REDMOND, Wash. — July 10, 2012 — At last, a high score your doctor will applaud.
Microsoft today unveiled Kinect PlayFit, a new Kinect fitness dashboard on Xbox LIVE that lets players track calories burned across multiple Kinect games. Available as a free download from the Xbox LIVE Marketplace, the app calculates and aggregates the calories players burn so they can track their progress over time, see how they rank against friends, and earn Xbox achievements.
July 09, 2012
Kinect PlayFit lets players track their calorie burn across multiple games.
The goal of the app is to motivate families to get off the couch and reward them for having fun, said Chuck Frizelle, executive producer for Kinect PlayFit.
“We’re trying to show that Kinect is not only fun but healthy for you, too,” he said. “Ultimately, Kinect PlayFit is a motivational tool. We want to motivate people to change their behavior and be more active.”
Kinect PlayFit will track fitness progress across a dozen games at first, with more titles to come later, Frizelle said. The dashboard lets players view their daily, weekly, monthly, and overall calorie burn totals, and Xbox leaderboards offer the chance to compare progress with friends and the overall Xbox LIVE community. Players can also earn up to 20 Xbox achievements, including bonus avatar awards, and post them on Facebook.
Kinect PlayFit joins a growing number of games and experiences such as “Kinect Sports,” “Zumba Fitness,” and the upcoming “Nike+ Kinect Training” that highlight how Kinect is bringing fitness into the living room, said Dave McCarthy, general manager for Kids and Lifestyle Entertainment in Microsoft Studios.
“With our new fitness dashboard, we are acknowledging that Kinect games are a legitimate part of an active lifestyle,” he said. “If you just want to be active and celebrate that, and maybe have fun and compete with your friends, Kinect PlayFit really opens up a whole different world for you.”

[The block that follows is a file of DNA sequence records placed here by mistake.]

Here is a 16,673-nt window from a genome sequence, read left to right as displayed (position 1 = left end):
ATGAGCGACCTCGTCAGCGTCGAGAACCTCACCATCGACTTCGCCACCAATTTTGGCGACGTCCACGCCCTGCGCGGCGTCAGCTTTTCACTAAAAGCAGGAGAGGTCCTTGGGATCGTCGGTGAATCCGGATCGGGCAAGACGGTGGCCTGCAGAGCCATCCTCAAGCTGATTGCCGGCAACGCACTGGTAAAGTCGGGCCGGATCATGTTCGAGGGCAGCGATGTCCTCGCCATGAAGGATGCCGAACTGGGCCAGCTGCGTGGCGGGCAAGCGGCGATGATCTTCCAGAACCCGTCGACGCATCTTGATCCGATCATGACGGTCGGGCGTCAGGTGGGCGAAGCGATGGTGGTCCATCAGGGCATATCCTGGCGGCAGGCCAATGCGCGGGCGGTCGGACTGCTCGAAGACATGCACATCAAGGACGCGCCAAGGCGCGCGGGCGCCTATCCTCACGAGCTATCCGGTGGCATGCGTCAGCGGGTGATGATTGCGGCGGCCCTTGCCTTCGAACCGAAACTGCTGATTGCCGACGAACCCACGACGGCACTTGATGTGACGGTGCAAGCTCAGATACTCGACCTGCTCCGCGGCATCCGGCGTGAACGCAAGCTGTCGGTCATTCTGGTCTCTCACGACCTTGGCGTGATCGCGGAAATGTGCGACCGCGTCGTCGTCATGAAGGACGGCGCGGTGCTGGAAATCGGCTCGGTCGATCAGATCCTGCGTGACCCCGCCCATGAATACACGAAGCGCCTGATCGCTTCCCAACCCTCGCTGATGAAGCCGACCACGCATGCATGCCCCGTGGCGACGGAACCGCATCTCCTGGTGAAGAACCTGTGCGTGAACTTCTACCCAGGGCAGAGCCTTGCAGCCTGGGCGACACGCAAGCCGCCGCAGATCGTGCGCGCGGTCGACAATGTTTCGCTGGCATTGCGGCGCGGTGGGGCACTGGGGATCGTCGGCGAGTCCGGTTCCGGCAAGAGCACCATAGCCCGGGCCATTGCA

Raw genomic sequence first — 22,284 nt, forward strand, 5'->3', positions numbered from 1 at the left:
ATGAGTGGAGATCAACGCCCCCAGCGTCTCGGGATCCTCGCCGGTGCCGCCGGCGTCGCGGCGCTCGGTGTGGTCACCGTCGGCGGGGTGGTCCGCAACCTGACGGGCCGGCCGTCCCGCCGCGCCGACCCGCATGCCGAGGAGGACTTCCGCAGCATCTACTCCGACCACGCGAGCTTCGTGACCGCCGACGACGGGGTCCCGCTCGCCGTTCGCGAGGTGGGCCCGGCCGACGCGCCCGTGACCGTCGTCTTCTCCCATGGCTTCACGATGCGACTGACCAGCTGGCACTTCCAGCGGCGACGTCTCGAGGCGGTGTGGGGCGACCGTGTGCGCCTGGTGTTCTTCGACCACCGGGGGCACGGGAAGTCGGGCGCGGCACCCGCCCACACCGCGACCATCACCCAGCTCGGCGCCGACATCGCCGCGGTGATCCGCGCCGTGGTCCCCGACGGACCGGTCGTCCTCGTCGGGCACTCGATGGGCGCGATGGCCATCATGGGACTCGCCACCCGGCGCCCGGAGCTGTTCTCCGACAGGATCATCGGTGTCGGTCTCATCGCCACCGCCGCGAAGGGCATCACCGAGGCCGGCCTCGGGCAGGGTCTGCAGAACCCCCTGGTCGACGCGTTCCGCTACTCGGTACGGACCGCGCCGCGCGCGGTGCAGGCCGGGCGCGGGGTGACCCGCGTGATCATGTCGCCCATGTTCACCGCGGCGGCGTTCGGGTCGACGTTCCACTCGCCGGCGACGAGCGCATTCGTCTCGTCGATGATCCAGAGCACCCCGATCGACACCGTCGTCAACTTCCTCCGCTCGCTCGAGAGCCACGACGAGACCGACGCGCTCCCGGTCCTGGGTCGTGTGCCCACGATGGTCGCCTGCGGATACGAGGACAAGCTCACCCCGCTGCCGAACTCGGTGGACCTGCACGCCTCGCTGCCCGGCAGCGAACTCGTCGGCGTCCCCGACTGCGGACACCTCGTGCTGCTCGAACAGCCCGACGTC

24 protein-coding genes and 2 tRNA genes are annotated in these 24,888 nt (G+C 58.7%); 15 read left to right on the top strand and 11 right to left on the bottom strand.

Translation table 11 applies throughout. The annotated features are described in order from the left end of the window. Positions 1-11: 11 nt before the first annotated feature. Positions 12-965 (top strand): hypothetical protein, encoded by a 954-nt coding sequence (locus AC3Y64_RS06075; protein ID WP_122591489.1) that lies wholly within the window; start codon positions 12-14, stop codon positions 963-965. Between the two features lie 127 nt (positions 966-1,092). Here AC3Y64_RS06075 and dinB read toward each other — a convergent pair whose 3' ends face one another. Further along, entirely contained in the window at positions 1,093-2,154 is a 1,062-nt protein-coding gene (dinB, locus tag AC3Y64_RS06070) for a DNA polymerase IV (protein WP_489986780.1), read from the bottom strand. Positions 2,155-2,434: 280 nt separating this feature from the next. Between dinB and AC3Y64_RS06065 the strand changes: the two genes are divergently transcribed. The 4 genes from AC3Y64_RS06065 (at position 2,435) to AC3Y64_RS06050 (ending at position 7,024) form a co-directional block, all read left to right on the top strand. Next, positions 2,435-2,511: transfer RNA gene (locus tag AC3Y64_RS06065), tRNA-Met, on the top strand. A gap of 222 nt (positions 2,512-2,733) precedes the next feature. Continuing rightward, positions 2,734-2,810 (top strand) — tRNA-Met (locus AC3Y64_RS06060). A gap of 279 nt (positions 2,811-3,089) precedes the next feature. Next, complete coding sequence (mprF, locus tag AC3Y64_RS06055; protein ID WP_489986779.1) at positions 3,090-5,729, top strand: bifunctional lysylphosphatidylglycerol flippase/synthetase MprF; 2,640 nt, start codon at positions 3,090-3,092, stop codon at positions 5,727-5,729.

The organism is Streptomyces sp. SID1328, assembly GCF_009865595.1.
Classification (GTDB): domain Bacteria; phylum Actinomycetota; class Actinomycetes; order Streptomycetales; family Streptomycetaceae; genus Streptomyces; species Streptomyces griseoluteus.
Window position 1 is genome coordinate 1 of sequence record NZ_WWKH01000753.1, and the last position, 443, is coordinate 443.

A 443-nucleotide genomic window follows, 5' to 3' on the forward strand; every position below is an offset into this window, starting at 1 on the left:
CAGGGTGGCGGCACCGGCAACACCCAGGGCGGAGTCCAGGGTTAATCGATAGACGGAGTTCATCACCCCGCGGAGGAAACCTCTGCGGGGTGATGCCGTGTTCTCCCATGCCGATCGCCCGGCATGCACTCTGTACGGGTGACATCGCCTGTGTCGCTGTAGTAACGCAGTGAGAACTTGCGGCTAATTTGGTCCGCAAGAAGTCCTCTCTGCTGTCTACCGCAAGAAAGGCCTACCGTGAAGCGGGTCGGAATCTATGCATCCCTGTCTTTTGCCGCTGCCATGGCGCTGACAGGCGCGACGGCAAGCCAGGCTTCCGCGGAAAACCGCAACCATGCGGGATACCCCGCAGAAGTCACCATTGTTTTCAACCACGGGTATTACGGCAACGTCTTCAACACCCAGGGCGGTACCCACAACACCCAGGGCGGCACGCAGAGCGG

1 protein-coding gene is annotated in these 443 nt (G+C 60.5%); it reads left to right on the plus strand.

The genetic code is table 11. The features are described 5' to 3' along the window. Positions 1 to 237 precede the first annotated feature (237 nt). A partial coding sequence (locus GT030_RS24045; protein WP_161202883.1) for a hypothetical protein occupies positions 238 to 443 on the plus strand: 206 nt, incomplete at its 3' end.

Like Frizelle, McCarthy views the fitness dashboard as a motivational tool. The key features – rewarding players for their time and effort with achievements, giving them challenges, and comparing their calorie burn totals with friends –make Kinect PlayFit a healthy parallel to the joystick-based-gamer score.
“We thought we should embrace the fact that there’s a bunch of different ways people can see fitness and reward all sorts of different scenarios,” he said. “Because, whether you’re dancing or fighting with a lightsaber, they’re all good in terms of being active and getting people off the couch.”
Many Xbox users look at a title like “Dance Central” as a fitness experience as much as entertainment, Frizelle said. And longtime video game skeptics – be they parents, teachers or medical professionals – are starting to recognize that’s a good thing.
July 09, 2012
Xbox leaderboards offer the chance to compare progress with friends and the overall Xbox LIVE community.
“As a physician, I’m excited about anything that gets families engaged and people off the couch, jumping around playing together,” said Dr. Bill Crounse, M.D. and Microsoft’s senior director of worldwide health. Historically, video games have been criticized for turning people into couch potatoes, he said. But attitudes are changing. According to a recent United Health Group survey, the majority of consumers believe that physically active video games can complement traditional exercise, he said.
Crounse thinks PlayFit’s approach delivers on that front. “We know that when it comes to fitness and weight loss, incentives and feedback loops are extremely important. Games like PlayFit offer that: you have natural feedback loops to keep track of what’s going on; I can measure my progress; I can make decisions about my calorie burn and what I eat; and I can engage and challenge others to work with me.”
He added that the device’s impact on health is spreading beyond entertainment as Kinect for Windows pushes the platform beyond the living room. Developers are now tapping the Kinect capabilities for a wide range of health scenarios, including home physical therapy and remote patient monitoring, which could play a role in the ongoing discussion around healthcare reform.
“Technology and solutions like Kinect could help with healthcare’s ‘triple aim’ of improving care quality, making it available to more people, and reducing the cost,” Crounse said.
Still, the emphasis on Xbox remains as an all-up entertainment device, McCarthy said. But he expects fitness-related titles and experiences to expand: “In my mind, PlayFit is like the initial seed for a tree that can grow in a bunch of different and interesting directions like more partners, more functionality, and more device support in the months and years ahead.”